A Roadmap for RIC

Together, Russia, India and China occupy around 50 percent of Asia's landmass. The three countries constitute some of the largest economies in Asia. There are a lot of potential synergies among the three countries, making a compelling case for their collaboration.

The Russia-India-China (RIC) grouping is the only body that brings together the three largest Asian countries at a time when there is a churning in the existing security Tarchitecture in the region. But, RIC seems to have lost steam amidst the alphabet soup of multilaterals in which the three countries are engaged, despite some efforts lately to rejuvenate the forum.

Together, Russia, India and China occupy around 50 percent of Asia’s landmass. The three countries constitute some of the largest economies in Asia. They certainly also have the largest political stakes in the region. There are a lot of potential synergies among the three countries, making a compelling case for their collaboration. Therefore, it is natural that they should have a significant say in the emerging governance architecture in their neighbourhood and be an influential voice on issues of global governance.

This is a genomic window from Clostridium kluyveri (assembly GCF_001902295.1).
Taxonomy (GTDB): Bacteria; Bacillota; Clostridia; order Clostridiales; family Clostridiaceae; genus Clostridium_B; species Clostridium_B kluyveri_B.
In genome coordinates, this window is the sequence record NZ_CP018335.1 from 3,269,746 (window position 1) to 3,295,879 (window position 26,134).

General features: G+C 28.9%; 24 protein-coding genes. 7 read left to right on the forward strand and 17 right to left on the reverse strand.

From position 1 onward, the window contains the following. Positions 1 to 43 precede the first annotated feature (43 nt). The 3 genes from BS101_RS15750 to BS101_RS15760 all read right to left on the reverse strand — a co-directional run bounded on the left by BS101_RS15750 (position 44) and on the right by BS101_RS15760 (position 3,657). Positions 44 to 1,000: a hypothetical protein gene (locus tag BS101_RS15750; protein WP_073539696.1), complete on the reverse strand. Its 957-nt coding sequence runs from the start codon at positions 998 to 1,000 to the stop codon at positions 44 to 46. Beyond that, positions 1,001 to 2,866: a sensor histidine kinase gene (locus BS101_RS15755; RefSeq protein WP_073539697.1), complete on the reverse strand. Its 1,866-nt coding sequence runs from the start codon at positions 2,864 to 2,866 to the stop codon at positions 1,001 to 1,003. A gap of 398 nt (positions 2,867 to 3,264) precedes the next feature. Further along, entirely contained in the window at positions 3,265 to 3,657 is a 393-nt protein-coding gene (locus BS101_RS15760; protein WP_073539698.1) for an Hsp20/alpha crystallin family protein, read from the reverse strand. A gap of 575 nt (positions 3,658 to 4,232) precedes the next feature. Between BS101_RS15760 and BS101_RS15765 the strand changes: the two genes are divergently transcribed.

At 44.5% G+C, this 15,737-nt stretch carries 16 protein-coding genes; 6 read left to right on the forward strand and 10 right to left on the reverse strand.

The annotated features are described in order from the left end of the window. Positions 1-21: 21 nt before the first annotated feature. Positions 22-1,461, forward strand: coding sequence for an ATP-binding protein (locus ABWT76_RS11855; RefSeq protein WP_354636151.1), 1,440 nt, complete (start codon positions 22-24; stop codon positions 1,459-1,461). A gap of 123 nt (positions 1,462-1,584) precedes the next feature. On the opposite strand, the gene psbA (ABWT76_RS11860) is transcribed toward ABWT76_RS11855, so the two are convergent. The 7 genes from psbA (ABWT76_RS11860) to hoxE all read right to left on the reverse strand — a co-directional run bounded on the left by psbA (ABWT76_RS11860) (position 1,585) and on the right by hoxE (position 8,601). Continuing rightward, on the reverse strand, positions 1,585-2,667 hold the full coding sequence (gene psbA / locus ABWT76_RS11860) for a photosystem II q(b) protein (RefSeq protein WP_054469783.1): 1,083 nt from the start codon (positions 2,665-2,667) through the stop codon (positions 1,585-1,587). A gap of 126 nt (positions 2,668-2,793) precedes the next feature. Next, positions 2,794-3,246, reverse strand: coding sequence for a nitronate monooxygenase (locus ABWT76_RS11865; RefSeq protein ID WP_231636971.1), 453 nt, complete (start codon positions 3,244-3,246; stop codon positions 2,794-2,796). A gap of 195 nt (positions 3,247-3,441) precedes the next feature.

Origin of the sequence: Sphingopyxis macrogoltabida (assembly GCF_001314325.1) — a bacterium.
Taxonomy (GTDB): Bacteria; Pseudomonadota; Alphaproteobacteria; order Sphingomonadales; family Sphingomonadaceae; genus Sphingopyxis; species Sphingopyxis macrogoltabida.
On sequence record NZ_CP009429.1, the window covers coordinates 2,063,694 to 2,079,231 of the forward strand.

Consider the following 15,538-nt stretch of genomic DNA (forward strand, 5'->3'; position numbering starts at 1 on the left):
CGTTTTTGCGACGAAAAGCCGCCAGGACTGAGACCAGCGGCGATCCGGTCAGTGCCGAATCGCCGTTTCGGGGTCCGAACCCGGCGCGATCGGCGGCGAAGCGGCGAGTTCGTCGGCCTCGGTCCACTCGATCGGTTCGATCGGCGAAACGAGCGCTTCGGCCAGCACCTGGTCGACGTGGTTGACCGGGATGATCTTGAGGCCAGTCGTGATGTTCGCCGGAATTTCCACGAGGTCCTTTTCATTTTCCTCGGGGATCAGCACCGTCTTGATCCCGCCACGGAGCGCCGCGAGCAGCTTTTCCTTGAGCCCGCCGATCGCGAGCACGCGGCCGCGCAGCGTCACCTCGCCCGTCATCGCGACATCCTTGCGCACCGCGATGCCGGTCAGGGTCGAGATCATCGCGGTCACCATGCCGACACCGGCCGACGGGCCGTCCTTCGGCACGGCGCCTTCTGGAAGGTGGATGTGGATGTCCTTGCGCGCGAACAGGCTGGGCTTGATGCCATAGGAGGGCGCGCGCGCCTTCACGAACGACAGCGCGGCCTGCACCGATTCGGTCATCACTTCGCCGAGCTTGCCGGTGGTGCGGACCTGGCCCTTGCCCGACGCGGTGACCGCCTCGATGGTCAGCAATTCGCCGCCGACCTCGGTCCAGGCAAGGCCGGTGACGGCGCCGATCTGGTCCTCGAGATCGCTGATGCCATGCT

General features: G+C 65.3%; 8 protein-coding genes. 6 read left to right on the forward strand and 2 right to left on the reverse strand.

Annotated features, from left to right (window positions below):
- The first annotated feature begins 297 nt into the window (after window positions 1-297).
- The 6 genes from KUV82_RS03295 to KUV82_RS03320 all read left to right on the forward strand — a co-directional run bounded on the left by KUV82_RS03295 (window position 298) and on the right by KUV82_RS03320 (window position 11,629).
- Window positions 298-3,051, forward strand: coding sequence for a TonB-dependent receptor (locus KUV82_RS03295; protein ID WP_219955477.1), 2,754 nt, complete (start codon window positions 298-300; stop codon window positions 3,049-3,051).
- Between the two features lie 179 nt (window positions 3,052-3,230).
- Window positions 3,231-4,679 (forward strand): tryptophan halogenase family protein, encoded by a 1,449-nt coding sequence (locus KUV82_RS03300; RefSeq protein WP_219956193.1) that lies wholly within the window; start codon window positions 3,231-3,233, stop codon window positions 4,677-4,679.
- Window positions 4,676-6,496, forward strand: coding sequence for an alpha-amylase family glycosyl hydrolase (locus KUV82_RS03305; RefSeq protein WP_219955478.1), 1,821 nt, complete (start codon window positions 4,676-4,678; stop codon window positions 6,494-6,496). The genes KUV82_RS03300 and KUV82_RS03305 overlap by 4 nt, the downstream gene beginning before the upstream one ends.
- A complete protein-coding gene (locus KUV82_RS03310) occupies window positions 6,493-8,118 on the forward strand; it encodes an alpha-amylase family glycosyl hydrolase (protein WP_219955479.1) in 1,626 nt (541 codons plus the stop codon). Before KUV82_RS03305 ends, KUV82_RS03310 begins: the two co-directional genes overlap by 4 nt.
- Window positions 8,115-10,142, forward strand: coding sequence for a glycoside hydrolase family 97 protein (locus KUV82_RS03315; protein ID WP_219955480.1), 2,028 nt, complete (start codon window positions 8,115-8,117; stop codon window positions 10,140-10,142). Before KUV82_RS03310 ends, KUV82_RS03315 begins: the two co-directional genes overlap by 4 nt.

Given the commonality of strategic goals, the RIC forum appears to be an appropriate platform that should now identify a unique roster of issues, which would differentiate it from other multilateral organisations, like BRICS and SCO, as well as allow the three powers to specify common objectives in the region and at global forums.

The first task would be to flag important issues in which the forum should engage. This exercise needs to be ambitious as well as steeped in a degree of realism. Congruent interests must also be accommodated in this effort. The three countries need to spell out some of the nuanced yet converging positions on key issues. Keeping these twin objectives in mind, some of the potential areas of engagement at the RIC forum may include:

(i) Afghanistan;

(ii) Counter-Terrorism & Cyber Security;

(iii) Strategic Dialogue;

(iv) Convergence on Central Asia;

 (v) Russian Far-East;

(vi) Expanded Security Cooperation;

(vii) Nuclear Cooperation;

(viii) Energy Cooperation;

(ix) Tapping the Social Sector;

(x) Commerce & Trade;